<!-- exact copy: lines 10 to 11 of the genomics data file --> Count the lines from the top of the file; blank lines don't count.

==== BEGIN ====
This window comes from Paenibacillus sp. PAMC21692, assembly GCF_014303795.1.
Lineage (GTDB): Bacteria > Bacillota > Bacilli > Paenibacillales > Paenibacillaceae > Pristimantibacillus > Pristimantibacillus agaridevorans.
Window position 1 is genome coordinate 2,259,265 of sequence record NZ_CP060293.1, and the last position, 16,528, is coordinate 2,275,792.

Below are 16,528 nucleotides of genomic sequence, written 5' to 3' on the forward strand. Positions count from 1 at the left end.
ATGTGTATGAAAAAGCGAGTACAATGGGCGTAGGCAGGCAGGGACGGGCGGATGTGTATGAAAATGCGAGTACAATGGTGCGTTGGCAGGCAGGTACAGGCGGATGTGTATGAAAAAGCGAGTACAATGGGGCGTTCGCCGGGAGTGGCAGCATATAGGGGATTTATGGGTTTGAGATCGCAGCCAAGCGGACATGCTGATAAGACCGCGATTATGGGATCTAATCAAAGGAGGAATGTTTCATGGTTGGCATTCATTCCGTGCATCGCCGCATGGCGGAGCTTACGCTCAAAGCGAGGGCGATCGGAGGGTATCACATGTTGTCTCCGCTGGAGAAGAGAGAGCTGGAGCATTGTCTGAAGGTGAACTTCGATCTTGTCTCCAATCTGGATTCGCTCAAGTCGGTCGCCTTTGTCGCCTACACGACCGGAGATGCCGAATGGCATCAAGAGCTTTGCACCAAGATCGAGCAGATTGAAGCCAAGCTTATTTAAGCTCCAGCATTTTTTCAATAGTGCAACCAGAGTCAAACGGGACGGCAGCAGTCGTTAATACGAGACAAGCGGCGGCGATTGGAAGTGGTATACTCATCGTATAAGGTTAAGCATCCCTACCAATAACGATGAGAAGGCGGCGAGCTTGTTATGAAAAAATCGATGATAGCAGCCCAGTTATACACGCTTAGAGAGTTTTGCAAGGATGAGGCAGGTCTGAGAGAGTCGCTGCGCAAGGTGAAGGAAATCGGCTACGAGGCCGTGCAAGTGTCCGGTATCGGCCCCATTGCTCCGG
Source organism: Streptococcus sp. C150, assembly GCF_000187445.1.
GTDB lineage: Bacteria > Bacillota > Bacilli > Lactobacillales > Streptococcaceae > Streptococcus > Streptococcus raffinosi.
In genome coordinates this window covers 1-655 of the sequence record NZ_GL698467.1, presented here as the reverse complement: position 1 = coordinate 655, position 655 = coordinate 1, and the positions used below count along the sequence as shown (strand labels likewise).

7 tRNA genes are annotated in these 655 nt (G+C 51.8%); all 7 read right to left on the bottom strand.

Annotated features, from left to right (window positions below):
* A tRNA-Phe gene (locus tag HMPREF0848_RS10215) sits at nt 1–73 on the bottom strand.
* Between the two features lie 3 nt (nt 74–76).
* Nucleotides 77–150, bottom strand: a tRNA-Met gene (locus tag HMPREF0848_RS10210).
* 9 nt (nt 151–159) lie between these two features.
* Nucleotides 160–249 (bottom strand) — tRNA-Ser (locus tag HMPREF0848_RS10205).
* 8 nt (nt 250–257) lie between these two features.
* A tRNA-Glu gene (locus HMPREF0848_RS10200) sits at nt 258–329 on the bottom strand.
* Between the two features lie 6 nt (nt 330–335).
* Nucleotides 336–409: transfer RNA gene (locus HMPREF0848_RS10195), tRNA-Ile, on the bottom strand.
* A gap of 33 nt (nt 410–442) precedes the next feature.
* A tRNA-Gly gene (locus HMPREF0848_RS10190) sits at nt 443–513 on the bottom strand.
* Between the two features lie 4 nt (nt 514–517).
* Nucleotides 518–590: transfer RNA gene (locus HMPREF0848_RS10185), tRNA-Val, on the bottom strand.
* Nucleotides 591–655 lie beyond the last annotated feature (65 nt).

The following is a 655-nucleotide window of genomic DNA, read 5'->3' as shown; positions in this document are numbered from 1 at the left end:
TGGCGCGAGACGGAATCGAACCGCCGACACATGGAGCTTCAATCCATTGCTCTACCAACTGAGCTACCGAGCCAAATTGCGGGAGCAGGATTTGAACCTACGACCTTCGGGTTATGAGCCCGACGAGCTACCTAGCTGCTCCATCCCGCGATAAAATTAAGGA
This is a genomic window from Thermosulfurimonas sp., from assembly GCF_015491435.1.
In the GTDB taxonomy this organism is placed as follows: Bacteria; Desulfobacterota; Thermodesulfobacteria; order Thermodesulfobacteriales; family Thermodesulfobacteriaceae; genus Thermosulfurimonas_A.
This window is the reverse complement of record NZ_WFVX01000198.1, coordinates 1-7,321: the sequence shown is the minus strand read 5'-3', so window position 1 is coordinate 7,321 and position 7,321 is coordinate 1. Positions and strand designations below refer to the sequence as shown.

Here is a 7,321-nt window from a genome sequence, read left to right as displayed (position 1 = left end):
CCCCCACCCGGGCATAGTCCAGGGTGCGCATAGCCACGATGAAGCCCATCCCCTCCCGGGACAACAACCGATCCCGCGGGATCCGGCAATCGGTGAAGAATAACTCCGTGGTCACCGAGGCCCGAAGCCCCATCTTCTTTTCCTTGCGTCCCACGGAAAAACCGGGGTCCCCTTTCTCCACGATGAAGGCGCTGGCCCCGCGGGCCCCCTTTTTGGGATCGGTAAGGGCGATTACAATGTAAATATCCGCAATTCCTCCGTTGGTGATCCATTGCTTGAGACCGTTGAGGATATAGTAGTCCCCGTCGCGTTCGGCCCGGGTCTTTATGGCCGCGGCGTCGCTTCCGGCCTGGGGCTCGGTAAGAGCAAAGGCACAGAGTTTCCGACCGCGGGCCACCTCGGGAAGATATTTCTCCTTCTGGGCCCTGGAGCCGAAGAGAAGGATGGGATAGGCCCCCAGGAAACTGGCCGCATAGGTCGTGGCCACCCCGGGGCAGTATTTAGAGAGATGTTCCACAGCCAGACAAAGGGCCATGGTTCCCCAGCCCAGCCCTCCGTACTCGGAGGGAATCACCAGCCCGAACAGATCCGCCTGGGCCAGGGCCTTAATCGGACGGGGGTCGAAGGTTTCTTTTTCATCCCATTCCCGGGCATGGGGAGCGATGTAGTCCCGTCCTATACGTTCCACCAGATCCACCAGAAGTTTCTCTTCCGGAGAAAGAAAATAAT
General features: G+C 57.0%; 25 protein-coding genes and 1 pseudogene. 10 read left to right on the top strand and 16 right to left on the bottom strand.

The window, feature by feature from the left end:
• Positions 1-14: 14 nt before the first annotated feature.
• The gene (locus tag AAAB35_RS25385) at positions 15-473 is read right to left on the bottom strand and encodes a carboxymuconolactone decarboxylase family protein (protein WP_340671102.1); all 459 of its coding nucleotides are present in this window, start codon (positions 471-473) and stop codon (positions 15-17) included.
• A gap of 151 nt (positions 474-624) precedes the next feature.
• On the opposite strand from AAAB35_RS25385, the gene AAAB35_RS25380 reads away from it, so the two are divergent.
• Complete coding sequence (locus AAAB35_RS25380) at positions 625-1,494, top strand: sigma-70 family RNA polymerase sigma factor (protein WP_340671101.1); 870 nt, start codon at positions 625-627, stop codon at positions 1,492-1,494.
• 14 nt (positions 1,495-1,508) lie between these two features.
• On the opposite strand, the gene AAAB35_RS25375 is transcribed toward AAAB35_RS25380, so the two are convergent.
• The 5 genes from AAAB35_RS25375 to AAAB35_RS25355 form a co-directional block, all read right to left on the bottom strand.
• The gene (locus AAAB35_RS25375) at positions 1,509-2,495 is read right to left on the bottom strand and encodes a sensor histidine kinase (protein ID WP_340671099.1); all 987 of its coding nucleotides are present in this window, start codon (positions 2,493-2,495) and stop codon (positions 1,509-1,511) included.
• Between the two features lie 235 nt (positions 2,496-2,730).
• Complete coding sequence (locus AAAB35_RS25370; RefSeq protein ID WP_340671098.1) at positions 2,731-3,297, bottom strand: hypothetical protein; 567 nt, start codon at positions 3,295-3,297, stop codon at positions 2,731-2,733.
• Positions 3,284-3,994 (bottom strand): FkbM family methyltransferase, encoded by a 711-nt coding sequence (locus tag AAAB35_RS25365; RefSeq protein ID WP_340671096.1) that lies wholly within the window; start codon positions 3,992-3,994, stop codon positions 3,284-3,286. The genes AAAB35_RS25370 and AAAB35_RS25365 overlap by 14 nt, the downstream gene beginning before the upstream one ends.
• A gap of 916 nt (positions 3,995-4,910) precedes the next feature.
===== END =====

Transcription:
Annotated features, from left to right (window positions below):
* A tRNA-Phe gene (locus tag HMPREF0848_RS10215) sits at nt 1–73 on the bottom strand.